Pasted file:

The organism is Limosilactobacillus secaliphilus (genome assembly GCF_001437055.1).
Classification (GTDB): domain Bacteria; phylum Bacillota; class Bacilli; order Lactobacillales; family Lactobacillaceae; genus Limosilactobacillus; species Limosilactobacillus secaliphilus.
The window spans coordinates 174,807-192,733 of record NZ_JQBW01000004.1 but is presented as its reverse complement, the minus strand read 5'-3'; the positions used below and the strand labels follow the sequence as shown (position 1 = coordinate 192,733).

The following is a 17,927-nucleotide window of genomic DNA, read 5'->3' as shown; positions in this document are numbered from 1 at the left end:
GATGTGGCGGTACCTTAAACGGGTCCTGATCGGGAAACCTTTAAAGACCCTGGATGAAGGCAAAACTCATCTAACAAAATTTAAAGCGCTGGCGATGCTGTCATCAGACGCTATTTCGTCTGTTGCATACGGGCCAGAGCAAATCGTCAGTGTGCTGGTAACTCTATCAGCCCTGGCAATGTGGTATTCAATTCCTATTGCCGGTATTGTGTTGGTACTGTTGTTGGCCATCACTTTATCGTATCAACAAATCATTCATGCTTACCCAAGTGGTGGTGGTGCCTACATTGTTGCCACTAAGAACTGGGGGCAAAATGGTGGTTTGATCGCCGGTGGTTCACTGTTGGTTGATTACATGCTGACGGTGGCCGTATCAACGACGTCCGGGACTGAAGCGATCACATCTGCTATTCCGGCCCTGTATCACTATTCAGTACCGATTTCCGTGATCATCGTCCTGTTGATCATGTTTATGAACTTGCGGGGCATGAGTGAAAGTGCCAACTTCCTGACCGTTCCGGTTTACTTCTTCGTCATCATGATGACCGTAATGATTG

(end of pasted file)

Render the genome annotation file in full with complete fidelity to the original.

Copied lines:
The organism is Limosilactobacillus secaliphilus (genome assembly GCF_001437055.1).
Classification (GTDB): domain Bacteria; phylum Bacillota; class Bacilli; order Lactobacillales; family Lactobacillaceae; genus Limosilactobacillus; species Limosilactobacillus secaliphilus.
The window spans coordinates 174,807-192,733 of record NZ_JQBW01000004.1 but is presented as its reverse complement, the minus strand read 5'-3'; the positions used below and the strand labels follow the sequence as shown (position 1 = coordinate 192,733).

The following is a 17,927-nucleotide window of genomic DNA, read 5'->3' as shown; positions in this document are numbered from 1 at the left end:
GATGTGGCGGTACCTTAAACGGGTCCTGATCGGGAAACCTTTAAAGACCCTGGATGAAGGCAAAACTCATCTAACAAAATTTAAAGCGCTGGCGATGCTGTCATCAGACGCTATTTCGTCTGTTGCATACGGGCCAGAGCAAATCGTCAGTGTGCTGGTAACTCTATCAGCCCTGGCAATGTGGTATTCAATTCCTATTGCCGGTATTGTGTTGGTACTGTTGTTGGCCATCACTTTATCGTATCAACAAATCATTCATGCTTACCCAAGTGGTGGTGGTGCCTACATTGTTGCCACTAAGAACTGGGGGCAAAATGGTGGTTTGATCGCCGGTGGTTCACTGTTGGTTGATTACATGCTGACGGTGGCCGTATCAACGACGTCCGGGACTGAAGCGATCACATCTGCTATTCCGGCCCTGTATCACTATTCAGTACCGATTTCCGTGATCATCGTCCTGTTGATCATGTTTATGAACTTGCGGGGCATGAGTGAAAGTGCCAACTTCCTGACCGTTCCGGTTTACTTCTTCGTCATCATGATGACCGTAATGATTG